Crime-preventing tech to lead the digital police force


Budget cuts, new digital technologies as well as an evolving security landscape are forcing the police to review how it delivers services and what services are appropriate for the future. While today’s police leaders understand there is no “silver-bullet” solution, some forward-thinking forces are eager to embrace operational, technological, organisational and cultural change to help overcome the challenges of today and prepare for the even greater challenges of tomorrow.

Today digital technologies are compressing police reaction times and have set the stage for technologies such as social media, mobile and analytics to become game-changing forces for policing in the future. While technology alone is not the answer, there is now a growing industry consensus that technology transformation must be part of the overall solution.

Prioritising technology adoption can prevent crimes and provide faster responses to citizens
The police forces who adopt and integrate new technologies into their operations will become the police forces of the future – and what others will be modelling themselves after in the years to come. To keep our cities and citizens safe, law enforcement must be armed with the right technology tools as well as the right processes, behaviour and culture to solve – or even prevent – the toughest crimes at faster rates.

Accenture recently studied police forces from around the world and found that in every region, they are hungry for technology transformation. They increasingly see digital technologies such as mobile, analytics, wearable technologies and biometrics (identification of humans by their characteristics or traits) as key to revolutionising how they can effectively serve their communities and maximise the time officers spend in the field. Prioritising technology adoption and ensuring that the right processes are in place will not only help police forces do more with reduced budgets, it can prevent crime, help solve crimes faster and provide faster responses to citizens.

Accenture also undertook research among citizens to understand their views on the greater use of new digital technologies by police forces. It found that 80 per cent of citizens believe the increased use of new digital tools can improve police services and support the adoption of new crime-fighting technologies by police forces.

Public safety and security are top priorities for Singapore, which takes pride in its famously low crime rate. Last year, the Singapore Ministry for Home Affairs, which is responsible for policing, and the Singapore Economic Development Board launched a one-year “Safe City” pilot programme. Safe City applied electronic vision technologies and predictive analytics to CCTV feeds to detect which of a multitude of street incidents, such as crowd and traffic movement, pose real concerns for public order or safety. In addition, beyond crime prevention, the video feeds identified other public safety incidents such as flooding and other environmental threats as they arose. When a serious incident was identified, an alert was sent to the authority from which a response was required.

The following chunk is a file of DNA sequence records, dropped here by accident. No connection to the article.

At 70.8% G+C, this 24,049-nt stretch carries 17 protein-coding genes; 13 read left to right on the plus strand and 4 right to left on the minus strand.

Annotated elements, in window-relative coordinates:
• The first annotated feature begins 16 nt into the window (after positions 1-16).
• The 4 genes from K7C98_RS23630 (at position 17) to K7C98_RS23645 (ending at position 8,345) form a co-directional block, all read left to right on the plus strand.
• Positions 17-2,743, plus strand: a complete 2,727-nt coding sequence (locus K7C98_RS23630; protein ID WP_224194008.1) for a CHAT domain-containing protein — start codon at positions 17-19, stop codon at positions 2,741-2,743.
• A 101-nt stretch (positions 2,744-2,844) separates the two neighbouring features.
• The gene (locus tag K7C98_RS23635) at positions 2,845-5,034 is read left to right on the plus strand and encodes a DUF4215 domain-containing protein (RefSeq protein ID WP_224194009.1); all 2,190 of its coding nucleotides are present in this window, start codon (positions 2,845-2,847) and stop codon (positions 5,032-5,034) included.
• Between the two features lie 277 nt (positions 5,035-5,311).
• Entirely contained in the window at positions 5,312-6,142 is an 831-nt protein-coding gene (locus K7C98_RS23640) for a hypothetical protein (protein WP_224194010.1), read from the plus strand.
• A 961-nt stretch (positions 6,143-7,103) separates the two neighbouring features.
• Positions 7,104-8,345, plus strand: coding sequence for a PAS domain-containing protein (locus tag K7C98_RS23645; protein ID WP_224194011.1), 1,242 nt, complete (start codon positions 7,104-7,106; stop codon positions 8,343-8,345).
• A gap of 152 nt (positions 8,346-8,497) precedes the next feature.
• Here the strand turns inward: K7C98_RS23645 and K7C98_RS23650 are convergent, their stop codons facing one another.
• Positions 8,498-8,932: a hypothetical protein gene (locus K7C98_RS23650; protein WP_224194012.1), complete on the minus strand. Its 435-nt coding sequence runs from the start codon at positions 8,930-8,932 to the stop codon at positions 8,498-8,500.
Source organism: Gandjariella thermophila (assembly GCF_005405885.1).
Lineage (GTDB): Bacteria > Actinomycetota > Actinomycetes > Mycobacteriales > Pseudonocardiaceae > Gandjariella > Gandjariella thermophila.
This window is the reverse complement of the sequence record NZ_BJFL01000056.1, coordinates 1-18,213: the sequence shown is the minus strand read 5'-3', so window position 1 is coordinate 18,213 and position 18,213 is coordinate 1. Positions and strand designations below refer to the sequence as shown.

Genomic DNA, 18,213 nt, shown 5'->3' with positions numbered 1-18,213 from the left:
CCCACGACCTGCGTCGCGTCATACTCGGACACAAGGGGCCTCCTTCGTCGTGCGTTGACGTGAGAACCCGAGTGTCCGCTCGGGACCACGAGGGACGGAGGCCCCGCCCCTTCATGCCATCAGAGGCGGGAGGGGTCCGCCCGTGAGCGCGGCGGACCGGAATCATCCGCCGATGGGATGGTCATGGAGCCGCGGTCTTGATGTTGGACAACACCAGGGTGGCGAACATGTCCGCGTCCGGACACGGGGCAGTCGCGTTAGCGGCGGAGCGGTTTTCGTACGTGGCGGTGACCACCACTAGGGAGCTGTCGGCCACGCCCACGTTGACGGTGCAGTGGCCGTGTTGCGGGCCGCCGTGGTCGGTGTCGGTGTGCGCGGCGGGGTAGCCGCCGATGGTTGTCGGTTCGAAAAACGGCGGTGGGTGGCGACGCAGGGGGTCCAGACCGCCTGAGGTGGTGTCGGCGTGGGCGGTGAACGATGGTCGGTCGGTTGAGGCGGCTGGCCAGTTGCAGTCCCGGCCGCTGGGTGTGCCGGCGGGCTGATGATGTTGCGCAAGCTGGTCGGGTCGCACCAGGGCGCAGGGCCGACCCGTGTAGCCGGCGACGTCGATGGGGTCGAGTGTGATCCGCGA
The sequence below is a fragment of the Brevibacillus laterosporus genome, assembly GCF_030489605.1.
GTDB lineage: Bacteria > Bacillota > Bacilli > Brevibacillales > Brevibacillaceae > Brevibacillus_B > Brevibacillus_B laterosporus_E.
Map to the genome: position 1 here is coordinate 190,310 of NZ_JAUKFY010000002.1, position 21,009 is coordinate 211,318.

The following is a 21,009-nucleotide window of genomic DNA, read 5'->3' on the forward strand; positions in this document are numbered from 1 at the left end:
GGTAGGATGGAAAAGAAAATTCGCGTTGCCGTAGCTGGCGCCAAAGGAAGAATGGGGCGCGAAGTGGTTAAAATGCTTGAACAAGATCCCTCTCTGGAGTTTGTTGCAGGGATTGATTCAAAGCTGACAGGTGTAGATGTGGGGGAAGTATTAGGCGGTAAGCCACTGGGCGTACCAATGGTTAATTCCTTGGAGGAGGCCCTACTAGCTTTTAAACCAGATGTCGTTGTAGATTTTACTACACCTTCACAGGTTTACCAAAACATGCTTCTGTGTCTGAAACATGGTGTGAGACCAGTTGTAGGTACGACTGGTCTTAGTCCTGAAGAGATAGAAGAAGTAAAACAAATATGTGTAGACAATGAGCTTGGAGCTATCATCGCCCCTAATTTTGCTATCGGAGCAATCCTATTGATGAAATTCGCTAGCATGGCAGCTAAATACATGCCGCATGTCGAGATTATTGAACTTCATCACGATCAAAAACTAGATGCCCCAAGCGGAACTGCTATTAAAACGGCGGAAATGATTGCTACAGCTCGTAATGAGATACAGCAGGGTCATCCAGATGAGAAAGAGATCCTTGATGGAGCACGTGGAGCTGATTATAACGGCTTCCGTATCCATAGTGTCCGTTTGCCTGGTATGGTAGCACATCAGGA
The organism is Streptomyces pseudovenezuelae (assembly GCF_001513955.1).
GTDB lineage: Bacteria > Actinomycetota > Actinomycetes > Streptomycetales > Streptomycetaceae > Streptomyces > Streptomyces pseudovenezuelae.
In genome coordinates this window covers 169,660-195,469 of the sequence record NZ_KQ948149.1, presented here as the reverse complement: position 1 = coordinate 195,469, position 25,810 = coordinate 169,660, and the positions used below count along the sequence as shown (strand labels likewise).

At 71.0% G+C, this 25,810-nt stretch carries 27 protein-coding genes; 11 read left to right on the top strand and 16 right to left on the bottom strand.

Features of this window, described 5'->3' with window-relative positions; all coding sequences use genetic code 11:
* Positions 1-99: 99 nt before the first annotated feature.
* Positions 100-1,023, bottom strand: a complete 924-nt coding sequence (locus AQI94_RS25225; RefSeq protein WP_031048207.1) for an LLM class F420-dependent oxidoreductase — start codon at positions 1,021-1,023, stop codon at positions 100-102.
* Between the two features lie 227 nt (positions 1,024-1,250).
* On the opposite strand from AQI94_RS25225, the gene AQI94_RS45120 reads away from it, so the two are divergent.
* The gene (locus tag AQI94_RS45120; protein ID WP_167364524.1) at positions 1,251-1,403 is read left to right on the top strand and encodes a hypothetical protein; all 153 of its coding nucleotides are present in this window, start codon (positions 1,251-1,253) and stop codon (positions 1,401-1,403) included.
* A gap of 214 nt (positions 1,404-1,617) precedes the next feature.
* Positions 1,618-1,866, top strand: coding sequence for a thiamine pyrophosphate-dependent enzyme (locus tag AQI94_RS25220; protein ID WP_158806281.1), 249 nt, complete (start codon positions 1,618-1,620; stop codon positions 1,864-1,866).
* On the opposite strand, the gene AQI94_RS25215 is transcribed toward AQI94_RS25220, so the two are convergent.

Other cities are using statistical analysis and predictive modelling to identify crime trends and highlight “hidden” connections between disparate events and trends. This helps police to gain a more complete picture of crime, predict patterns of future criminal behaviour and identify the key causal factors of crime in their area.

In London, the Metropolitan Police Service recently completed a pilot programme to develop an analytics solution to fight gang crime in the capital. The 20-week pilot enabled the Met to assess the likelihood of known individuals re-offending. It merged data from various crime reporting and criminal intelligence systems used by the Met and applied predictive analytics to generate risk scores on the likelihood of known individuals committing violent crimes across all known gangs in all 32 London boroughs.

The story is much the same in the US, where police forces have much experience of deploying technology to prevent crime and manage police operations The Seattle Police Department is implementing a data analytics platform that will give it reliable and rapidly accessible data, enabling it to meet management objectives and better support leadership decision making when it comes to both operational and front-line policing activities.

Looking forward

Next on the horizon of law enforcement technologies is biometric technology, including facial recognition. Cheaper high-resolution cameras and advances in matching technology are resulting in new public-safety solutions. The same technology that has been used to identify high-rollers in casinos, for example, can now be used to identify people banned from football stadia or terrorists on a watch list at key border control points.

While not all police investigations resemble CSI today, the potential for technology to reduce crime and danger to citizens is real. The use of analytics, including location-based and predictive analytics, has proven its effectiveness through many policing programmes. While reduced budgets are hindering the pace of technology adoption by some police forces, all forces – no matter what their fiscal circumstances – must seek to foster a culture of readiness that helps and prepares officers to embrace technologies as they become available. The police force of the future is without doubt a technology-enabled one.